The UK Space Agency is financing two UK-based companies – ClearSpace and Astroscale – £4m to tackle hazardous space junk.
The two companies have been awarded the funding to pioneer missions to remove existing pieces of space junk. Once the designs for the missions are complete, one of the projects will receive further funding, which could see the development of the first national space debris removal mission in the UK launched in 2026.
Both projects will create 70 new jobs, with the opportunity to further expand the UK space sector, which already supports 47,000 jobs, generating £16.5bn annually. The UK Space Agency is also developing a new Enabling Technology Programme (ETP) that will possess £15m to support space research and pioneer emerging space technologies in the UK.
Space junk – an astronomical problem
Space junk and orbital congestion are paramount challenges facing the space industry. Over the next three years, the UK Space Agency will provide £102m to innovate technologies to track and reduce space debris. Additionally, in line with the government’s National Space Strategy, the UK is leading regulations and standards globally to make space endeavours more sustainable.
Estimates suggest that there are over 130 million pieces of space junk orbiting Earth, ranging from small flecks of paint from spacecraft to old satellites, rocket bodies, and tools dropped by astronauts. Space debris can remain in orbit for hundreds of years, posing a danger to satellites and the public services that provide communications, navigation, and environmental monitoring.
Dr Paul Bate, Chief Executive of the UK Space Agency, said: “As our reliance on space technologies increases rapidly and the UK becomes a global hub of satellite design, manufacturing and launch, we are committed to leading efforts to make space more sustainable.
“With 1,700 satellites launched last year alone, the need to safeguard the space environment for the benefit of everyone on Earth has never been more pressing. By catalysing investment, backing innovative new technologies and supporting a national mission to remove space debris, we can keep space open for future generations and protect the important satellite services that modern life depends on.”
The ClearSpace project is based in London and has been awarded £2.25m to study a mission that would remove derelict satellites from Low Earth orbit (LEO). The design phase of the project will last until October 2023, finishing with a preliminary design review. The Clearing the LEO Environment with Active Removal (CLEAR) mission will be essential for developing commercially viable space junk disposal and other in-orbit services.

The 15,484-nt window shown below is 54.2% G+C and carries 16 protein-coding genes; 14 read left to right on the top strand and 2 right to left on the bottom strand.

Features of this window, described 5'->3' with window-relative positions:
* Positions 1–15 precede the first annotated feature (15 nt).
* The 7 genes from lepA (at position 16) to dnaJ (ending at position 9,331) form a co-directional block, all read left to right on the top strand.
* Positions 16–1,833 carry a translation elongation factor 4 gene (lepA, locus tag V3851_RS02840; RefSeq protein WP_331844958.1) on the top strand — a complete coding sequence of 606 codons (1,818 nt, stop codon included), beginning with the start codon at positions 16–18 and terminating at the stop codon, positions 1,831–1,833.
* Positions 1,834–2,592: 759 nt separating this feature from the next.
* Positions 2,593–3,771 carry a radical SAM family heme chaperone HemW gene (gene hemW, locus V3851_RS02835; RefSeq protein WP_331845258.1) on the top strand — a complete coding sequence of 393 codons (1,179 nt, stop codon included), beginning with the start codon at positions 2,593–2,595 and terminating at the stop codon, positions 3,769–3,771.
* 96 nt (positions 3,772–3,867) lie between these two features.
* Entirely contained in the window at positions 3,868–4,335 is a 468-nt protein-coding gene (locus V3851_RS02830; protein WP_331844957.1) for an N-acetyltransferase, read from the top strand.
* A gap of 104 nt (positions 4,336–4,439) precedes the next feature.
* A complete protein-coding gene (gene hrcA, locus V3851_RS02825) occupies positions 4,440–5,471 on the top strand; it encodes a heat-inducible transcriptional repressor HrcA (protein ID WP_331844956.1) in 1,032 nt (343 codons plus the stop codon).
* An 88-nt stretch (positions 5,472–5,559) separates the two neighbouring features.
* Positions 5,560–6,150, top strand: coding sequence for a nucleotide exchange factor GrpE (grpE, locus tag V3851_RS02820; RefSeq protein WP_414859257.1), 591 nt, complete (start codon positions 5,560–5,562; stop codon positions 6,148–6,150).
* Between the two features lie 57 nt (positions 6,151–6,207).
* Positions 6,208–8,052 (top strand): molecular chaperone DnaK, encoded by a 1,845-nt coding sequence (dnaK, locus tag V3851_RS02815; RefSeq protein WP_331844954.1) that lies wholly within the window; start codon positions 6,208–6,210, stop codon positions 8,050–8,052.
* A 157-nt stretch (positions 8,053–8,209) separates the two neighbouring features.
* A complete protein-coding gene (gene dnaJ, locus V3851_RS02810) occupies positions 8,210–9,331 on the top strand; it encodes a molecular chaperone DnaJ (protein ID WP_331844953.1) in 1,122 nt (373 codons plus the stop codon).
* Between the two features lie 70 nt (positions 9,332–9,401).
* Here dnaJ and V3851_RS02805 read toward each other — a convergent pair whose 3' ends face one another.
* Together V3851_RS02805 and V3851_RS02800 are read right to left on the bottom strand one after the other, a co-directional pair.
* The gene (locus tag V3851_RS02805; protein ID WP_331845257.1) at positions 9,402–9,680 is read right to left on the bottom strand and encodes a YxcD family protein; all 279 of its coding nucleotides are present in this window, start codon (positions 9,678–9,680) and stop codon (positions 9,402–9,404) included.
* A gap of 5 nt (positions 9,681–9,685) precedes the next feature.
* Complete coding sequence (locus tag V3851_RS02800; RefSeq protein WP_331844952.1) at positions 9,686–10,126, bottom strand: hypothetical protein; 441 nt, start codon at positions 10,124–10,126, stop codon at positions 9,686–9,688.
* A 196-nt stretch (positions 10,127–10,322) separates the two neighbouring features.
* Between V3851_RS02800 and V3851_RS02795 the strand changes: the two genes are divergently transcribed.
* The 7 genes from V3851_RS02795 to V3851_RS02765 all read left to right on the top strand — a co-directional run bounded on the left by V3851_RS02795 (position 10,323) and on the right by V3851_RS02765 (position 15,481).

Rory Holmes, ClearSpace UK Managing Director, said: “ClearSpace is honoured that the UK Space Agency is continuing their support to the CLEAR Mission. Space is getting more and more congested with defunct satellites, rocket bodies and other fragments – we have to act now to ensure this precious environment remains usable for future generations.
“The CLEAR Mission is a vital step on the path to making the removal of space debris a reality and will allow us to develop state-of-the-art space technologies, such as complex robotics and AI-based algorithms, within the UK. We cannot solve the challenge of space debris alone, and we are proud that nine cutting-edge UK-based space companies – Alden Legal, AstroAgency, Critical Software, Deimos, MDA, Orbit Fab, Satellite Applications Catapult, and University of Surrey – will work with us to address this issue.”
Astroscale Ltd., based at the Harwell Space Cluster in Oxfordshire, had been provided £1.7m to develop a satellite service to remove various retired or defunct satellites in a single mission. The Cleaning Outer Space Mission through Innovative Capture (COSMIC) mission will utilise Astroscale’s rendezvous and Remote Proximity Operations (RPO) and space junk capture abilities.
During the End-of-Life Services by Astroscale-demonstration (ELSA-d) satellite mission launched in 2021, Astroscale demonstrated the performance of its magnetic capture and RPO capability in orbit. The COSMIC servicer will be the technological successor of Astroscale’s Sunrise programme ELSA-M servicer – a multi-client debris removal space servicer scheduled to be launched before the UK’s Active Debris Removal mission in late 2024.
Nick Shave, Managing Director, Astroscale Ltd, commented: “We rely on space in so many areas of our lives, yet without the rapid development of the in-orbit servicing market, we cannot start removing the hazardous space debris that threatens our societal dependence on satellites.
“We are very pleased and honoured to have been selected by the UK Space Agency for this Active Debris Removal Mission Study award. Astroscale, working closely with expert UK partner companies, will design a national robotic capture capability that can safely remove two defunct UK-registered satellites in Low Earth Orbit. With our proven space mission heritage and strong industrial partnerships, we can deliver the UK government’s ambitious plans to develop a sustainable space economy for the benefit of future generations. Our goal is to make in-orbit debris removal and satellite servicing routine by 2030.”